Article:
Shelter hopes to move to The Upper Deck on Wharf St. by end of December; RainCity looking for more staff
By Margot Grant
The homeless shelter at St. Hilda’s in Sechelt is at capacity.
It has only one sleeping area, with mats tightly fitted together, and the population is changing, says shelter manager Nick Gaskin. Sixty per cent of the clients are over 55, and at least thirty per cent are women. In addition, for the first time he is seeing couples with dogs.
Statistics Canada found that in 2015, the average monthly rent on the Coast was $1,051; it has since climbed to $1,531.
“It is a myth that people at the shelter are addicts,” Gaskin says. “These are people who can’t find housing on the Coast. At least six of the clients work.”
Nor is the shortage of accommodation not restricted to Sechelt: the hospital in Powell River recently inquired if it could send four women to the Sechelt shelter because there is no shelter there.
And the squeeze is getting tighter: St. Hilda’s recently asked staff to limit the number of clients to 15.
“It’s a safety issue,” says Gaskin. “People had to climb over one another if they wanted to go to the bathroom. And in this season, there is a very serious risk of an outbreak of flu, or other illnesses when people are sleeping so close together.
“There is a nasty strain of Australian flu going around, and homeless people don’t have a good immune system. They get one good meal at the shelter, but breakfast is toast, frankly, and they may not have access to food during the day.”
To prevent disease, staff members clean the floor with bleach every morning after the mattresses have been stacked away, disinfect the toilets and sanitize door handles.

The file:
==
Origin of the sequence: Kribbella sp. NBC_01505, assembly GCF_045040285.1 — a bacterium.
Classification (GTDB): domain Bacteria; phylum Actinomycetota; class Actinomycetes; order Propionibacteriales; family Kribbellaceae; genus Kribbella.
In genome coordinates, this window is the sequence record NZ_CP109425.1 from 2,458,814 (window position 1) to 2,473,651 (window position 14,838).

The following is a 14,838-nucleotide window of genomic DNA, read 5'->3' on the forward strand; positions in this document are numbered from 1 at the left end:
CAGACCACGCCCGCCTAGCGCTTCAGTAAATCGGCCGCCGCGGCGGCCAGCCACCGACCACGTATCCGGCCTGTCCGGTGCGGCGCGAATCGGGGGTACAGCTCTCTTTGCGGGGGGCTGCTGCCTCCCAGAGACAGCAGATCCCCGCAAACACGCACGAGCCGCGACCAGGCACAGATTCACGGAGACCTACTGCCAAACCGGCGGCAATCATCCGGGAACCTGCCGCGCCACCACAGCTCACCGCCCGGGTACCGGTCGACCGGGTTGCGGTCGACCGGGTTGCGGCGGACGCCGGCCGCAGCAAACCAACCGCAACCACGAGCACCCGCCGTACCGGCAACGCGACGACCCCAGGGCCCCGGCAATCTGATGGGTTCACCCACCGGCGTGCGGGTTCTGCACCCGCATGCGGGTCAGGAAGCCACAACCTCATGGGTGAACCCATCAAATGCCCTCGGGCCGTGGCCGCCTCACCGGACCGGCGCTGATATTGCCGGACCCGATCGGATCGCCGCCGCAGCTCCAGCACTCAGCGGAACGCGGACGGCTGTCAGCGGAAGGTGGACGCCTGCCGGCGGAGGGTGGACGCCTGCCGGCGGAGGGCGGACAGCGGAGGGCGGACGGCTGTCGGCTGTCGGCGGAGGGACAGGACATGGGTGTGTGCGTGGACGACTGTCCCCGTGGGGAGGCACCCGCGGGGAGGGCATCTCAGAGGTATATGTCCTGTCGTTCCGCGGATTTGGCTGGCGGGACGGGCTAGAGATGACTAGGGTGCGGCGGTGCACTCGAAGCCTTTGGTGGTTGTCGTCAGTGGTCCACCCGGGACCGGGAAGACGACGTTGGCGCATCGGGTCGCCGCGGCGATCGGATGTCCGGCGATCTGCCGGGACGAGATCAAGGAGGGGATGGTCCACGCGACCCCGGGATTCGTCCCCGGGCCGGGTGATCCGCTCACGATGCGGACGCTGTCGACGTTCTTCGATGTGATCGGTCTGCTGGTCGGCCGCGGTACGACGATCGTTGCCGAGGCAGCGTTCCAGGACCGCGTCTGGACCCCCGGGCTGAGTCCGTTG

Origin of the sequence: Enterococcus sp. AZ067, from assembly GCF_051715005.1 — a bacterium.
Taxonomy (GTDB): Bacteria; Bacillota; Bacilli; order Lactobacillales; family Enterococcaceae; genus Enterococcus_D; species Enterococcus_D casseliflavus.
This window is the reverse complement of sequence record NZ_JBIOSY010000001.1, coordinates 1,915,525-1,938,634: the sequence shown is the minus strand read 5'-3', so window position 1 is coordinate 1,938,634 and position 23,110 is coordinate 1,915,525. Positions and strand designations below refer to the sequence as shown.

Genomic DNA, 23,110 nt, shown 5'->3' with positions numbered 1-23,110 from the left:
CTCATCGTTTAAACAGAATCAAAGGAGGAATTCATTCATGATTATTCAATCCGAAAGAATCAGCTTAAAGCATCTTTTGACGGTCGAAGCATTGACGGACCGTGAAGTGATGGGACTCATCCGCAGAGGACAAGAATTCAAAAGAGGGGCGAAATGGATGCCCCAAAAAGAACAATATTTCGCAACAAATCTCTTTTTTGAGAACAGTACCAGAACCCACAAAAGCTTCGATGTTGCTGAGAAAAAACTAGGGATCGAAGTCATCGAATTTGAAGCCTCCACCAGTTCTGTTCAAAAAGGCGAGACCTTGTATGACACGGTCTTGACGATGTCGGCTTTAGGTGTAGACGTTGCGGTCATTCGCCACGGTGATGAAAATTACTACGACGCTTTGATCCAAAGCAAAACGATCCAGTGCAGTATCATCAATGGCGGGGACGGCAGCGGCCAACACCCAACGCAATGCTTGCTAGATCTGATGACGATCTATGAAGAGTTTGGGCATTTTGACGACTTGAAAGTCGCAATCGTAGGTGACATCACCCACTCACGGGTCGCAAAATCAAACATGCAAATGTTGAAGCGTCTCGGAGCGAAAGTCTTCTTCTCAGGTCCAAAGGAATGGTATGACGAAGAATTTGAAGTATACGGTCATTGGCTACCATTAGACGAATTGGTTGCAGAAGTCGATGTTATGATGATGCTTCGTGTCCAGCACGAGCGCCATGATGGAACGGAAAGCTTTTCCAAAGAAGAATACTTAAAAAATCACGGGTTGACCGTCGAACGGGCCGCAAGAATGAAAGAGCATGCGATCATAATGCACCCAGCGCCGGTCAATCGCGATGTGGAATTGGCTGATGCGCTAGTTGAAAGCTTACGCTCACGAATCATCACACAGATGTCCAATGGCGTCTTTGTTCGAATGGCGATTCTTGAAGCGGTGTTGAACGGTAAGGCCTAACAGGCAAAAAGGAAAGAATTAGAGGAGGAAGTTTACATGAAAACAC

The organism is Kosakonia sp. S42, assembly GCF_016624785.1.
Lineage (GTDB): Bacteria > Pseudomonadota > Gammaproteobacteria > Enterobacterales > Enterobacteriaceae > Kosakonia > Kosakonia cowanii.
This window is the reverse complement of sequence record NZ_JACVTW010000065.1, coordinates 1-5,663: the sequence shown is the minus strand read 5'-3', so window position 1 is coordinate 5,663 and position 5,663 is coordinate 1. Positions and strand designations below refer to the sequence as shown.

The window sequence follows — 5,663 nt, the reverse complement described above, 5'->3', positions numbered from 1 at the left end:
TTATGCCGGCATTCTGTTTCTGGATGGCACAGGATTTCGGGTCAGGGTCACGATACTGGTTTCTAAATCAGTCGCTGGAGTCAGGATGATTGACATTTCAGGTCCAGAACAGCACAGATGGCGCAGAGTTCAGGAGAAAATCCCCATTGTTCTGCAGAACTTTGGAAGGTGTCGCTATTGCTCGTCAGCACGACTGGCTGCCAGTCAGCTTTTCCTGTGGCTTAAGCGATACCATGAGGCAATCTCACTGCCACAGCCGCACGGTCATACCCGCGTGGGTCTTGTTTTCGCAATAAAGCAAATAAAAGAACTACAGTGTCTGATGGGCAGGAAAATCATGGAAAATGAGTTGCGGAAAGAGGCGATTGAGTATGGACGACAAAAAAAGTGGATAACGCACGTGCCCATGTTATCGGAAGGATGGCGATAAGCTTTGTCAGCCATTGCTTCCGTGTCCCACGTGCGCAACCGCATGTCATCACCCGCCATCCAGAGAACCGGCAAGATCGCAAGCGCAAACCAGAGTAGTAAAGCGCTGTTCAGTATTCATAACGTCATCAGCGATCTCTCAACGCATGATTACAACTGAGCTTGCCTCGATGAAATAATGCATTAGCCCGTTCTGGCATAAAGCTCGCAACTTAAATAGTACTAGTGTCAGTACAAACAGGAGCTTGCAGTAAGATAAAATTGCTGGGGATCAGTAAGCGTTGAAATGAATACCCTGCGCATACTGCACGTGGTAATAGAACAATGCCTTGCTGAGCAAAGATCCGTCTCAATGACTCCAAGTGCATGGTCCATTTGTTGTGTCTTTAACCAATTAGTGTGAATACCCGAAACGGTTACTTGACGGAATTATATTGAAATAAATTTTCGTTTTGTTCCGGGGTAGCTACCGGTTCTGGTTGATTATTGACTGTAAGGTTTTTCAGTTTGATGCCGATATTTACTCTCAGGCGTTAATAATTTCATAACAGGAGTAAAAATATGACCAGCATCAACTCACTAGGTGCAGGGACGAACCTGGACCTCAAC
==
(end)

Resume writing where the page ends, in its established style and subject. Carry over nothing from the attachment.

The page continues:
“But most folks are still at risk,” says Gaskin, who is program manager for RainCity Housing’s homelessness services on the Sunshine Coast. “It sucks.”
Because of the lack of rentals on the Coast, people are staying at the shelter for longer periods. ”It’s quite sad some of them actually call this place ‘home’,” he says.
Between 8 am and 4 pm, the shelter is closed and the clients are pounding the pavement.
“Somebody recently told me that five years ago, he hardly saw homeless people in Sechelt. Now he sees a number of them; they are easy to spot. One man, for example, walks the same route every day, in the same clothes. It’s a shame to see clients stigmatized like that.”
The arrival of clients with dogs presents a new problem for the shelter: they can bark while people are trying to sleep, they may run around, and some people might be allergic, so the dogs have to sleep outside, tied to a chain link fence with a tarp draped over it, but no shelter from the wind and rain.
Gaskin has made construction of a large doghouse a priority and is looking for donations of lumber to give the dogs a roof over their heads.
Whole the shelter struggles to accommodate pets, the community has been less than supportive to their owners: BC Housing intends to build a temporary homeless shelter at the corner of Trail Avenue and Ebbtide Street, but has met with fierce opposition from people in the neighbourhood.
So when Tanya Hall, owner of The Upper Deck hostel on Wharf Street, attended the most recent open house, she realized the shelter would probably not get off the ground soon and wondered if her hostel might be an immediate solution. She approached BC Housing with a proposal to use it as a shelter for the winter and BC Housing jumped on her plan, offering to lease the building for two years.